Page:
Oil revenues rose 48 percent from the same period in 2018
Saudi Arabia recorded a surplus of SAR 27.8 billion ($7.41 billion) in Q1, driven by both oil and non-oil revenues.
The results mark the first time since 2014 that the kingdom posted a surplus.
According to figures published by the Saudi Ministry of Finance, in the first three months of 2019 oil revenues reached SAR 169 billion, a 48 percent increase from the same period in 2018.
Non-oil revenues totalled SAR 76.3 billion, a 46 percent year-on-year increase. Expenditures were recorded at SAR 217.6 billion, an 8 percent increase from the prior year.
The year after a slump in oil prices in 2014, Saudi Arabia had a budget deficit of approximately SAR 367 billion, representing about 15 percent of the kingdom’s GDP.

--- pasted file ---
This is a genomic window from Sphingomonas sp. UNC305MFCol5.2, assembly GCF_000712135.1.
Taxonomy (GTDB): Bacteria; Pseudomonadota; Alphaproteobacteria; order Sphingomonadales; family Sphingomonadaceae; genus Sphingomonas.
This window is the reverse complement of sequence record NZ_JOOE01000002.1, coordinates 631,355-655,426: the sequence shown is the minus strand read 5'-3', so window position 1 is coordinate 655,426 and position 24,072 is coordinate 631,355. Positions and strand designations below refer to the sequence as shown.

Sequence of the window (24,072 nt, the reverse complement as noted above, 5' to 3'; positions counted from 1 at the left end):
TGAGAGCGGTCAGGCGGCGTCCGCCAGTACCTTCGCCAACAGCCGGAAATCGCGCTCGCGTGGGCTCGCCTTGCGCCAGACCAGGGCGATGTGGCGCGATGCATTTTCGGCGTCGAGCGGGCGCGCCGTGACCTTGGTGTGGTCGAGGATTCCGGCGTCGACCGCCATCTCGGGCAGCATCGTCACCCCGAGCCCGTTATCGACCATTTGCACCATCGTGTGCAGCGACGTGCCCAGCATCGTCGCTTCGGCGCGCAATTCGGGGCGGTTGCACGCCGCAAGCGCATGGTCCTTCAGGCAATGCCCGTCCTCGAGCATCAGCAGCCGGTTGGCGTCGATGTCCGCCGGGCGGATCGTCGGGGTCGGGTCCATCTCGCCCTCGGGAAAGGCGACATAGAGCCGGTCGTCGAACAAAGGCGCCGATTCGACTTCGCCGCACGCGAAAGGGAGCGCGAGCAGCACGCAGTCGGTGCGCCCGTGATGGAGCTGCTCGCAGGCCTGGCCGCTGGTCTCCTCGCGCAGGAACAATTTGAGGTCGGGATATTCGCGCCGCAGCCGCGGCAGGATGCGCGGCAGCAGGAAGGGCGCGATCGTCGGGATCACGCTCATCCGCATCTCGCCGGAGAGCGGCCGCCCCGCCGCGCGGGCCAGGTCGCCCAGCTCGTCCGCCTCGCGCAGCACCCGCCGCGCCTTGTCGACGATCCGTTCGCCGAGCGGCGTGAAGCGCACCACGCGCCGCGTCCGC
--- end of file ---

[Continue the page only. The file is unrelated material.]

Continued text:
In December, Saudi officials announced plans to increase state spending by 7 percent to bolster the economy and projected spending wold rise to SAR 1.106 trillion, an increase from SAR 1.030 trillion in 2018.
According to the latest government figures, the government spent SAR 10.3 billion on subsidies, a 3 percent increase.
“Expenditure outlays on development projects are expected to increase during the remainder of the year especially on Vision Realization Programs and private sector development programs, alongside increasing expenditure on social protection,” the Ministry of Finance statement read.
Public debt totalled SAR 610.6 billion during the same period.